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microdermabrasion won't do a whole lot, but it'll help. it won't however help too much waiting so long in between treatments as it looks like you did. sounds like you were the victim of someone who didn't really now much of what they were doing.

you're right though about the articles and such involving treatments for scarring and so on. they're more often than not misleading, and sometimes very much so. it's a business though, so, you can't expect a whole lot from some of the sources. the tretinoin should help a little, but don't expect anything noticeable (unless you were speaking of acne here). retin-a micro is a better deal though if you're going to go with tretinoin usage, as i'm sure you're aware.

about a month ago, when i was in to get a glycolic acid peel (which you should look into if you haven't already. the higher percentage ones have done a great deal for my skin. i'm sure you've seen me go on about it in other posts), the icn pharmaceuticals (that's the company who produces the nlite) rep was there as well, and i kind of got to talking with her for a couple minutes with the esthetician. she basically said they'd not been seeing much significant improvement with the laser for acne scarring and such. i'm willing to bet though that for mild and moderate scarring (and again, i know what you mean. it's not 'severe,' but sometimes it may as well be as that's usually how our own minds pick up on it. i think that's been part of my problem), the nlite would produce fairly good results. if i were you though (unless you have a good bit of change to burn), i would wait a little longer as i'm going to do so as to be able to tell if the money's worth it or not for the procedure. another ps i contacted who used the nlite said they don't even bother with acne scarring as it's a waste of money, more or less. not exactly what i wanted to hear, but i appreciate that honesty all the same
as they could've easily sold me on it. perhaps they were talking of more severe scarring though, and i wonder. guess i'll have to wait a bit and see how it fairs for others with similar conditions before i invest in treatment.

for now though, i'm going to stick with my 70% glycolic acid peel regimen, and i'm going to try a new product they have called cellex-c to supplemnt that, which is kind of expensive, but, if the brochure is any indicator, yields great results. i may find i won't even need to consider nlite. hopefully, at least.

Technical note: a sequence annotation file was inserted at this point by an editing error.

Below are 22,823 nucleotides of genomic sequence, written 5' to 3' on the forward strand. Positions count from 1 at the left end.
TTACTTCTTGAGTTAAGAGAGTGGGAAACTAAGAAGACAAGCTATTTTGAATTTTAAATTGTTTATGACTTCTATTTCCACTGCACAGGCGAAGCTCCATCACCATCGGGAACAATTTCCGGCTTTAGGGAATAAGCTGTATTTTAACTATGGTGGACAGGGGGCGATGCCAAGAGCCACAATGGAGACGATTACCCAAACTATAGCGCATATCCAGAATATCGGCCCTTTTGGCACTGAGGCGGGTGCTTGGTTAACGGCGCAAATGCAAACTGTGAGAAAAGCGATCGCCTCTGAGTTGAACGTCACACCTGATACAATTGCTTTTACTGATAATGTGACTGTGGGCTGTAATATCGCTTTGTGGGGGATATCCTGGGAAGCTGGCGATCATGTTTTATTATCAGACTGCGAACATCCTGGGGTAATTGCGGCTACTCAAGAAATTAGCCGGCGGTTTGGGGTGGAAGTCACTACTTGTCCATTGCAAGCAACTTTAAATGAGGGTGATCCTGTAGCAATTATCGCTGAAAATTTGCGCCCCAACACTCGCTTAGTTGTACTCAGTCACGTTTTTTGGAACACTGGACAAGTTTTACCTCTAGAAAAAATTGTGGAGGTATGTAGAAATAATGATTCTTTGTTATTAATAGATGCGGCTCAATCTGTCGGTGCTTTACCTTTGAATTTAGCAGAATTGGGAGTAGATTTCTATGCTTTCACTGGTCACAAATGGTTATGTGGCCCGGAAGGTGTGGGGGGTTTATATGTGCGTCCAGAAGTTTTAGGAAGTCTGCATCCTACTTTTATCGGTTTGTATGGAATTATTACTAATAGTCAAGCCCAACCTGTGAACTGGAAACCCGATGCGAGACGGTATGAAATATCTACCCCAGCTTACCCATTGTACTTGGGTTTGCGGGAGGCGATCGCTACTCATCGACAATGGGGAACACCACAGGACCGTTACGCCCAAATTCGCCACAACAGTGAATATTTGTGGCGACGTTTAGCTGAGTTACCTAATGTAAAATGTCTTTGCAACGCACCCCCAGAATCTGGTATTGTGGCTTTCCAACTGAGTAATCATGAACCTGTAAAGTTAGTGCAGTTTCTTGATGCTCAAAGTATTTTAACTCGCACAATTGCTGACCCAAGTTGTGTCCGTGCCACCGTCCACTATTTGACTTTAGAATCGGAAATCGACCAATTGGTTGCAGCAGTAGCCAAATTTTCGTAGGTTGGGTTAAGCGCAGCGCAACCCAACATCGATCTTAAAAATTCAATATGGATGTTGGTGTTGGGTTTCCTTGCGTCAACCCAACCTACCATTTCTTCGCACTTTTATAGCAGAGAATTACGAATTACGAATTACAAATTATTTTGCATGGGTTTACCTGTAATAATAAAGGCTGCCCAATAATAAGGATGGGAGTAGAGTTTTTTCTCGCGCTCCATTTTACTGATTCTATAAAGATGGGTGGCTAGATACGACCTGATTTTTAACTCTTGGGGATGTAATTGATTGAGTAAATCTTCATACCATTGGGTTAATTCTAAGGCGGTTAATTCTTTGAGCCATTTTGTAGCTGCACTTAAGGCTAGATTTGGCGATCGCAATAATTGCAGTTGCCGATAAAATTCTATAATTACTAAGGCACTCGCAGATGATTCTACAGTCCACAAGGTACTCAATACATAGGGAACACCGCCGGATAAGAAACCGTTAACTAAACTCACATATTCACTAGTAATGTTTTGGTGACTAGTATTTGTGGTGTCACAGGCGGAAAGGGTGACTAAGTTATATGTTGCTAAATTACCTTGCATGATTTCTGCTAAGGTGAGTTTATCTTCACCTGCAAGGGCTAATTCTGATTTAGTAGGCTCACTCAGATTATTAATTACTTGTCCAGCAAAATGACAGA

if you have any other questions, i'll see if i can't help out.
i go to a plastic srgeon's office for the peels. plastic surgeon doesn't do them though, but an esthetician. i haven't done home peels and i wouln't bother. you can't get the same quality or level of expertise you'll find at most plastic surgeons' offices and at many dermatologists' even, and it wouldn't be of much benefit for the problem i want to address anyway (scarring). same goes for having peels and such done at spas. it's not worth the money if you want to treat a more serious problem such as scars.

the company they (the ps's office i go to) get the peels from is the same which produces the nlite (icn). they also have a line of skin care products and so on called glyderm. i started off with 40%, then after each time worked my way up to 70%. the other peels were all right, but the 70% ones are where it's at. for me at least. i've seen a minimal 5% improvement (5-10% in actuality) both times i had the peel, which doesn't sound like much, but, when you consider i had only about a 25% overall improvement with 9 microderms, it starts looking pretty good. then again, everyone's skin reacts differently, and time plays a factor too (they usually leave 70% peels on for 3 minutes there, but i left the last one on a bit longer, and i'll try and go a little longer next time).

and no, cellex-c doesn't require a pescription. you can check out their website (cellex-c.com, i believe) if you want, or just enter it in a search engine for more info. i'm still looking into it more, but i'll go ahead and get it next appointment anyway and try it out. it's supposd to help somewhat with scarring as high potency topical vitamin c has been said to do. it's hard to explain though, but it works underneath the skin to stimulate collagen (similar to how the nlite works, but not by the same process) instead of how, say, glycolic acids and such work, which is to remove the outer layers of the skin to produce the same effect. the retin-a should help exfoliate somewhat, so, i'd stick with that (and go with the idea you had of getting retin-a micro actually).

if you would end up doing the nlite, you might want to have glycolic acid peels on top of it (not at the same time of course, but throughout the 2-3 months thereafter), and even cellex-c. i believe either of these are not only able to be administered during that time, but would effect even better results. i know you can have glycolic acid peels after the cooltouch laser (similar to nlite), so, if that's what you end up going for, consider that as well.





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